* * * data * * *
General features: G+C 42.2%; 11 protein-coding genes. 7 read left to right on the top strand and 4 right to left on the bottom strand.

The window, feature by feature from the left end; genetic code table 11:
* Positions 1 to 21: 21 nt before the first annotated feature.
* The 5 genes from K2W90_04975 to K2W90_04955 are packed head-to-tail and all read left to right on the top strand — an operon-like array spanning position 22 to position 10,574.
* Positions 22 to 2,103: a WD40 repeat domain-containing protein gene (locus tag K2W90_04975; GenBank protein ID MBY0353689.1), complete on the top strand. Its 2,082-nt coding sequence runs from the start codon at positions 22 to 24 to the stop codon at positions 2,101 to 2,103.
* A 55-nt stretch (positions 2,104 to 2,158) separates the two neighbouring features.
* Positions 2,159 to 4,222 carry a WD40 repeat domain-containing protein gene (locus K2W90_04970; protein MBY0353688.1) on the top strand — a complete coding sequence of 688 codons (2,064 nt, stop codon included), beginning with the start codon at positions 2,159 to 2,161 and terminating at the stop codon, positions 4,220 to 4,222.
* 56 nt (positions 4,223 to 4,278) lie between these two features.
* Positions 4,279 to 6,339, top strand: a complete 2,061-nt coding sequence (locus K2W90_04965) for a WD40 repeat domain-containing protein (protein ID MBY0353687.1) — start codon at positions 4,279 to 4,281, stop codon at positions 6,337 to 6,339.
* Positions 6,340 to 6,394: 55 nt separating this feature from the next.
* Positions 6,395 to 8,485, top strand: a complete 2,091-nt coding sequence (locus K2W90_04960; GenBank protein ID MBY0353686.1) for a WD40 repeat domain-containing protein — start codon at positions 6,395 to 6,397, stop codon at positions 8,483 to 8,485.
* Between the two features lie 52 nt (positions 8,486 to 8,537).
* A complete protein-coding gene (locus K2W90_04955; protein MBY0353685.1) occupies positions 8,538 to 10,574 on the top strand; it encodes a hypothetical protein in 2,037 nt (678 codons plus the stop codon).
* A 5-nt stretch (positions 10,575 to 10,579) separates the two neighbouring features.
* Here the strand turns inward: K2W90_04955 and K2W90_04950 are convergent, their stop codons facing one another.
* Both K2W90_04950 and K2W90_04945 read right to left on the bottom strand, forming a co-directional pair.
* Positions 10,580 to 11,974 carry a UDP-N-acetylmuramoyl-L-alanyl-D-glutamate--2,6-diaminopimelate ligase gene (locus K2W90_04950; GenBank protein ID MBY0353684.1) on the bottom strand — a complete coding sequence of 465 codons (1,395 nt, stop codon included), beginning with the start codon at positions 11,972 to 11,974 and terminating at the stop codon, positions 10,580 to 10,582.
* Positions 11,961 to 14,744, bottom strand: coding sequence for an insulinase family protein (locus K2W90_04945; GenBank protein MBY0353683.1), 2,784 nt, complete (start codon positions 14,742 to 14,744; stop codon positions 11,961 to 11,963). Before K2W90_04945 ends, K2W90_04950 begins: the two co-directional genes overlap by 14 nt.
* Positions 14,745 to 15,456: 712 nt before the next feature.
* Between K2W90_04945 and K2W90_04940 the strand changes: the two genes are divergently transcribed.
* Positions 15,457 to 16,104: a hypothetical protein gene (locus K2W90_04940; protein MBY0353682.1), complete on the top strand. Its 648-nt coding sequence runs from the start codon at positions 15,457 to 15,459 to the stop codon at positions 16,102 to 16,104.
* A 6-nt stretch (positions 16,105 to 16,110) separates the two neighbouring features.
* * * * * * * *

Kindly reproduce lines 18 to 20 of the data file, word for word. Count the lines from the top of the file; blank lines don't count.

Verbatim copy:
* Positions 11,961 to 14,744, bottom strand: coding sequence for an insulinase family protein (locus K2W90_04945; GenBank protein MBY0353683.1), 2,784 nt, complete (start codon positions 14,742 to 14,744; stop codon positions 11,961 to 11,963). Before K2W90_04945 ends, K2W90_04950 begins: the two co-directional genes overlap by 14 nt.
* Positions 14,745 to 15,456: 712 nt before the next feature.
* Between K2W90_04945 and K2W90_04940 the strand changes: the two genes are divergently transcribed.